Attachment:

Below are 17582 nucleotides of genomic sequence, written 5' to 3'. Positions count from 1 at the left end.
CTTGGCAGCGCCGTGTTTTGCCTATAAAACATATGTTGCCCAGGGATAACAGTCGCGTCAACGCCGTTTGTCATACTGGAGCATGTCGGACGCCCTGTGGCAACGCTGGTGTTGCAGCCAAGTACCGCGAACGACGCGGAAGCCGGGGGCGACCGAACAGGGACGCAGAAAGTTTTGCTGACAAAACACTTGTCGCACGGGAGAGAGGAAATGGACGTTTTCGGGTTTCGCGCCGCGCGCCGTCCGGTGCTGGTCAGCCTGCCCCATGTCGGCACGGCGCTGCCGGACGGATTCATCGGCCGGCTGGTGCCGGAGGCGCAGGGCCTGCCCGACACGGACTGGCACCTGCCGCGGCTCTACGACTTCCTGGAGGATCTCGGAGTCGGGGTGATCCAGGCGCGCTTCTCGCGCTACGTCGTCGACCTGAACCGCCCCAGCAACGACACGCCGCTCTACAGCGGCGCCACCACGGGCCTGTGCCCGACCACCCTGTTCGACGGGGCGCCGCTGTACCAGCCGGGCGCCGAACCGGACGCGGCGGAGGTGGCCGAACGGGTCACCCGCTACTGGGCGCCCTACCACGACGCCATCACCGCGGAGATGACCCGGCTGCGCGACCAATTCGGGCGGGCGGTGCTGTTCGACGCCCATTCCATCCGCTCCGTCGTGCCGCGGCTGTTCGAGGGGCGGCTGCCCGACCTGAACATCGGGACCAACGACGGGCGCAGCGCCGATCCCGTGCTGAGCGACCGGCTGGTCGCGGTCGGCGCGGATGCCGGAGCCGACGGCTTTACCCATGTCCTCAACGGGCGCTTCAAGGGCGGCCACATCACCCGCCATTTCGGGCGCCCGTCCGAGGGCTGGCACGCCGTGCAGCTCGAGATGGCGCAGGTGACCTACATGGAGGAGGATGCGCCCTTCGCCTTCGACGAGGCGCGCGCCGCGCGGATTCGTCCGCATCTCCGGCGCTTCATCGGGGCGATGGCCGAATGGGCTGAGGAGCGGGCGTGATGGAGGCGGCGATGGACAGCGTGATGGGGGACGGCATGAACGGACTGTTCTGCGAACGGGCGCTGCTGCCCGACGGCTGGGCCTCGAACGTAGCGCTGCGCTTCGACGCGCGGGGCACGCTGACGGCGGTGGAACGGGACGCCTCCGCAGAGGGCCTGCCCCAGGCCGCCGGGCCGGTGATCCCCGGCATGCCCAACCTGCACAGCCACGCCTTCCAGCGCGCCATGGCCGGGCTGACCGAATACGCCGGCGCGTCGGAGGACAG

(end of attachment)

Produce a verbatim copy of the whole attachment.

Below are 17582 nucleotides of genomic sequence, written 5' to 3'. Positions count from 1 at the left end.
CTTGGCAGCGCCGTGTTTTGCCTATAAAACATATGTTGCCCAGGGATAACAGTCGCGTCAACGCCGTTTGTCATACTGGAGCATGTCGGACGCCCTGTGGCAACGCTGGTGTTGCAGCCAAGTACCGCGAACGACGCGGAAGCCGGGGGCGACCGAACAGGGACGCAGAAAGTTTTGCTGACAAAACACTTGTCGCACGGGAGAGAGGAAATGGACGTTTTCGGGTTTCGCGCCGCGCGCCGTCCGGTGCTGGTCAGCCTGCCCCATGTCGGCACGGCGCTGCCGGACGGATTCATCGGCCGGCTGGTGCCGGAGGCGCAGGGCCTGCCCGACACGGACTGGCACCTGCCGCGGCTCTACGACTTCCTGGAGGATCTCGGAGTCGGGGTGATCCAGGCGCGCTTCTCGCGCTACGTCGTCGACCTGAACCGCCCCAGCAACGACACGCCGCTCTACAGCGGCGCCACCACGGGCCTGTGCCCGACCACCCTGTTCGACGGGGCGCCGCTGTACCAGCCGGGCGCCGAACCGGACGCGGCGGAGGTGGCCGAACGGGTCACCCGCTACTGGGCGCCCTACCACGACGCCATCACCGCGGAGATGACCCGGCTGCGCGACCAATTCGGGCGGGCGGTGCTGTTCGACGCCCATTCCATCCGCTCCGTCGTGCCGCGGCTGTTCGAGGGGCGGCTGCCCGACCTGAACATCGGGACCAACGACGGGCGCAGCGCCGATCCCGTGCTGAGCGACCGGCTGGTCGCGGTCGGCGCGGATGCCGGAGCCGACGGCTTTACCCATGTCCTCAACGGGCGCTTCAAGGGCGGCCACATCACCCGCCATTTCGGGCGCCCGTCCGAGGGCTGGCACGCCGTGCAGCTCGAGATGGCGCAGGTGACCTACATGGAGGAGGATGCGCCCTTCGCCTTCGACGAGGCGCGCGCCGCGCGGATTCGTCCGCATCTCCGGCGCTTCATCGGGGCGATGGCCGAATGGGCTGAGGAGCGGGCGTGATGGAGGCGGCGATGGACAGCGTGATGGGGGACGGCATGAACGGACTGTTCTGCGAACGGGCGCTGCTGCCCGACGGCTGGGCCTCGAACGTAGCGCTGCGCTTCGACGCGCGGGGCACGCTGACGGCGGTGGAACGGGACGCCTCCGCAGAGGGCCTGCCCCAGGCCGCCGGGCCGGTGATCCCCGGCATGCCCAACCTGCACAGCCACGCCTTCCAGCGCGCCATGGCCGGGCTGACCGAATACGCCGGCGCGTCGGAGGACAG